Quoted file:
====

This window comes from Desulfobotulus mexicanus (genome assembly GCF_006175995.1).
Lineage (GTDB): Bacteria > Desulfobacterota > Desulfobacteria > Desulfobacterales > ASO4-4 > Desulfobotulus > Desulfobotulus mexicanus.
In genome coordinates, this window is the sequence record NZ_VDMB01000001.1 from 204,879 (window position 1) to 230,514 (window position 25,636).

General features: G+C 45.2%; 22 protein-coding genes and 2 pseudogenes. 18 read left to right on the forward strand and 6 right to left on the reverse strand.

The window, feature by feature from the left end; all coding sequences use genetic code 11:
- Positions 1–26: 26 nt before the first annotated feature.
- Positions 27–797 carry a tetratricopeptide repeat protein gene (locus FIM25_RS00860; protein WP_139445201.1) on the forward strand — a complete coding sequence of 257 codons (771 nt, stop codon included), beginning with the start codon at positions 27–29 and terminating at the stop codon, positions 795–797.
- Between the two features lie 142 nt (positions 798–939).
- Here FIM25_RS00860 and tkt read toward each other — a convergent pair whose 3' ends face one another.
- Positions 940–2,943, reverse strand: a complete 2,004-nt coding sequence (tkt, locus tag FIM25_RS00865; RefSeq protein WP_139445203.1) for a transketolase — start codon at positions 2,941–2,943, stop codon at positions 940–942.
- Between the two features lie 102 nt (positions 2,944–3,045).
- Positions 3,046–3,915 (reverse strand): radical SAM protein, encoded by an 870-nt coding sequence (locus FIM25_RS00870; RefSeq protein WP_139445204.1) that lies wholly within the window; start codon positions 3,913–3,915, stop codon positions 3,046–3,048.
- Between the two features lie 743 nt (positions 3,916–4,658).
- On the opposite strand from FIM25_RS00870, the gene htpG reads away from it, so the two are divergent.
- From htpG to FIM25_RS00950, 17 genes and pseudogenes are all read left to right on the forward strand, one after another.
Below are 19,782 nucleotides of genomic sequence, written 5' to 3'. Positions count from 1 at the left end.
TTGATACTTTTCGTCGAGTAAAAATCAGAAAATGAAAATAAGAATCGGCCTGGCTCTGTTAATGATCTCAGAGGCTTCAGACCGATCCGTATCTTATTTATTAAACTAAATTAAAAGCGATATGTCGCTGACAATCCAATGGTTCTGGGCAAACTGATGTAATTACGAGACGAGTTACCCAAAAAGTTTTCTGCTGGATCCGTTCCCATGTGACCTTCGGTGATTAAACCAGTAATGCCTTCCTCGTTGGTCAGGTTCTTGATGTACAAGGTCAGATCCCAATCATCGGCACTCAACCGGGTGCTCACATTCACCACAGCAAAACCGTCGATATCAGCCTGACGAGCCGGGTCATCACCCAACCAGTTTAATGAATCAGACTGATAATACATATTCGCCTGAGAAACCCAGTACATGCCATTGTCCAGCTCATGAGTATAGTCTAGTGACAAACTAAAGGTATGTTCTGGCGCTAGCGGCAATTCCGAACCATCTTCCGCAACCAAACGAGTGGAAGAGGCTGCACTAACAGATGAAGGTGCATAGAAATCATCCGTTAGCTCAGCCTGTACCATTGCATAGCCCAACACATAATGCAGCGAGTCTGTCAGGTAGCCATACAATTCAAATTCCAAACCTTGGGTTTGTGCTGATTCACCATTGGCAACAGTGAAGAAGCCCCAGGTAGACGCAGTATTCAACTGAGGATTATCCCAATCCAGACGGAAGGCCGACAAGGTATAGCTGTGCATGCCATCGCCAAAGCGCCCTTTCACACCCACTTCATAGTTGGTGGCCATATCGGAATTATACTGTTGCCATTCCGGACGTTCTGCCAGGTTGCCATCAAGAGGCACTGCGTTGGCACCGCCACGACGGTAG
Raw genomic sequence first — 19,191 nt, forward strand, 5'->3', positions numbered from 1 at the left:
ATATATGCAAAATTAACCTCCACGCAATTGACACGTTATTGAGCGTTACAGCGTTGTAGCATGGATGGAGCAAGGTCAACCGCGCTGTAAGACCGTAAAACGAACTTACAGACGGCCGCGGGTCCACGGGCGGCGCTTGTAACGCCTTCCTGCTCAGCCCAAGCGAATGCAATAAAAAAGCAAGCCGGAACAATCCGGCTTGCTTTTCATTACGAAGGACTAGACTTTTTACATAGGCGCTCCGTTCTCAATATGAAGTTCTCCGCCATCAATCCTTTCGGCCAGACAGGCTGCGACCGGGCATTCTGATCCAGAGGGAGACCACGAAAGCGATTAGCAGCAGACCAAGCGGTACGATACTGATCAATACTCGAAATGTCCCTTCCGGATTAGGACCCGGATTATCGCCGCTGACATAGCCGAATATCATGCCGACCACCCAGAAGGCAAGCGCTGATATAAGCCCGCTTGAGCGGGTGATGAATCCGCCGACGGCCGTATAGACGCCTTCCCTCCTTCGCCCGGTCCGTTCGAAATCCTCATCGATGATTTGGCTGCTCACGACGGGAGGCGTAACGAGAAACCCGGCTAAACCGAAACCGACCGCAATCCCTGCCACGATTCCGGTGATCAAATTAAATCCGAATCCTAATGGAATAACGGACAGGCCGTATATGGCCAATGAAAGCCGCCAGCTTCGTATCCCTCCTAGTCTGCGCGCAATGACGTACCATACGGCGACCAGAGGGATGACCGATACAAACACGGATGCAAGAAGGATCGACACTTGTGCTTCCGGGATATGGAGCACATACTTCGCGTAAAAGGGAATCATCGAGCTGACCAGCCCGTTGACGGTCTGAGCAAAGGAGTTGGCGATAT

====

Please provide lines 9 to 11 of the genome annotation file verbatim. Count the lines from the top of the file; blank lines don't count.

- Here FIM25_RS00860 and tkt read toward each other — a convergent pair whose 3' ends face one another.
- Positions 940–2,943, reverse strand: a complete 2,004-nt coding sequence (tkt, locus tag FIM25_RS00865; RefSeq protein WP_139445203.1) for a transketolase — start codon at positions 2,941–2,943, stop codon at positions 940–942.
- Between the two features lie 102 nt (positions 2,944–3,045).